A new law allowing the German police to hack into mobile phones for even minor crimes, is expected to be passed by the German parliament this week. Currently, the use of a “Staatstrojaner” – government trojan – is only permitted in order to prevent future terrorist attacks. Under the new law, the authorities will be allowed to implant surveillance malware to help secure convictions for over 70 types of crime. These include serious ones such as genocide, treason and murder, but also less serious crimes such as money counterfeiting, vehicle theft, computer fraud, rigged sports betting and tax evasion. Two kinds of trojans will be available. The first allows the authorities to eavesdrop on calls made with the mobile phone, whether using standard telephony or VoIP, while the second gives access to all information held on the device.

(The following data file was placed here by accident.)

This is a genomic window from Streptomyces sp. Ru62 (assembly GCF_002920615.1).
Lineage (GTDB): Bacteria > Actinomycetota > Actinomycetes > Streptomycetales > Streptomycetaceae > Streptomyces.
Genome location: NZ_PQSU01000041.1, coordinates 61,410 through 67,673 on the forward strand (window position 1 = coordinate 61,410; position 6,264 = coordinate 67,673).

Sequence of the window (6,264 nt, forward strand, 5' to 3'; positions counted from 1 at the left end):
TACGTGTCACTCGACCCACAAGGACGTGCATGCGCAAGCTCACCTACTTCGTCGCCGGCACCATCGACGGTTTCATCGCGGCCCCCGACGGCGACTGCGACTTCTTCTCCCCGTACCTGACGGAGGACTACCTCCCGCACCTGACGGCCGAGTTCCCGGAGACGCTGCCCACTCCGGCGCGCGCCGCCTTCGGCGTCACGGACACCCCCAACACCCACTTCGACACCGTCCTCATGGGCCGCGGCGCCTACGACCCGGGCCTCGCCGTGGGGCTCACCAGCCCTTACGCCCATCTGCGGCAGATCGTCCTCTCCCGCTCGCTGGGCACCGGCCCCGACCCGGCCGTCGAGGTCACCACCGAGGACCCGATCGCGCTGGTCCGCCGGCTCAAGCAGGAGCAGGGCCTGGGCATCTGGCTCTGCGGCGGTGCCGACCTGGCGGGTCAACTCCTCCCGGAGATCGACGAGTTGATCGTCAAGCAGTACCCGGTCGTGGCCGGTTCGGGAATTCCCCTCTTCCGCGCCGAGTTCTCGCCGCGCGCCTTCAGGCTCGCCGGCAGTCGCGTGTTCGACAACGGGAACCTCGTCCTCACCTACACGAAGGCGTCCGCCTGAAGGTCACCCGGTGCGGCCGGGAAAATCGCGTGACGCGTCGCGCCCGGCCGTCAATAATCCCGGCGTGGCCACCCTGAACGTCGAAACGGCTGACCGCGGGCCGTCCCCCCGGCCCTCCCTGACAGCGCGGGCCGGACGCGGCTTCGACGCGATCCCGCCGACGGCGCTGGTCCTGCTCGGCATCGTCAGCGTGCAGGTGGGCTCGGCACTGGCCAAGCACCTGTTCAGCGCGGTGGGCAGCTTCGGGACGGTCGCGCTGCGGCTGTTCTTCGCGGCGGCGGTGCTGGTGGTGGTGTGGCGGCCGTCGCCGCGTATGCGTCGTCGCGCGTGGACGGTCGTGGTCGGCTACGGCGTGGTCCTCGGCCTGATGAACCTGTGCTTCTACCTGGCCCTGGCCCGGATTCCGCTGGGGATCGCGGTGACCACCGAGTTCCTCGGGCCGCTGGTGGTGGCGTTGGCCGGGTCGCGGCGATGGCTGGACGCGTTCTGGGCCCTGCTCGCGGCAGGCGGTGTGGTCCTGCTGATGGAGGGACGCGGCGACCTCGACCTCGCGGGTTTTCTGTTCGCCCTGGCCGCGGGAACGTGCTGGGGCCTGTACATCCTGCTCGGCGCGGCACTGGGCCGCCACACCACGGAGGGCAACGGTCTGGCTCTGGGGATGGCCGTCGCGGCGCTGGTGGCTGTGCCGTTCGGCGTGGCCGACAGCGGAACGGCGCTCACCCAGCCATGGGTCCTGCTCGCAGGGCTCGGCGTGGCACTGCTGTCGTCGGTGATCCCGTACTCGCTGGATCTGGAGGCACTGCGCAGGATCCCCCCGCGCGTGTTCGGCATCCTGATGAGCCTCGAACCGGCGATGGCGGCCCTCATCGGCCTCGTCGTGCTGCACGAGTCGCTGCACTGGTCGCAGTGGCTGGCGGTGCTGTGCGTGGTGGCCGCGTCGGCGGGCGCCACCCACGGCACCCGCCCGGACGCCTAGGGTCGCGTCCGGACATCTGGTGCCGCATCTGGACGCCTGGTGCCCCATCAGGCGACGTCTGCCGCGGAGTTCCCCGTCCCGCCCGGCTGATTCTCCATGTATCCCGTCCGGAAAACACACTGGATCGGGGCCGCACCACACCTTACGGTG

In addition to the extremely broad extension of powers granted to the police, the new law is notable for the way it is being introduced. As an article on the digital rights blog Netzpolitik explains, in order to avoid public debate in a country that is understandably suspicious of any plans to increase government surveillance, the ruling coalition parties have resorted to subterfuge. Instead of introducing the law directly, politicians have added the ability to use government trojans more widely to unrelated legislation. The law in question will allow German courts to impose driving bans on those convicted of minor crimes, rather than sending them to prison. Clearly, that has nothing to do with surveillance, but is simply a way of moving the malware law through parliament with the minimum of visibility.
Although German politicians confirmed on Twitter that the vote on the malware law would take place this week, and would be supported by both of the main parties – and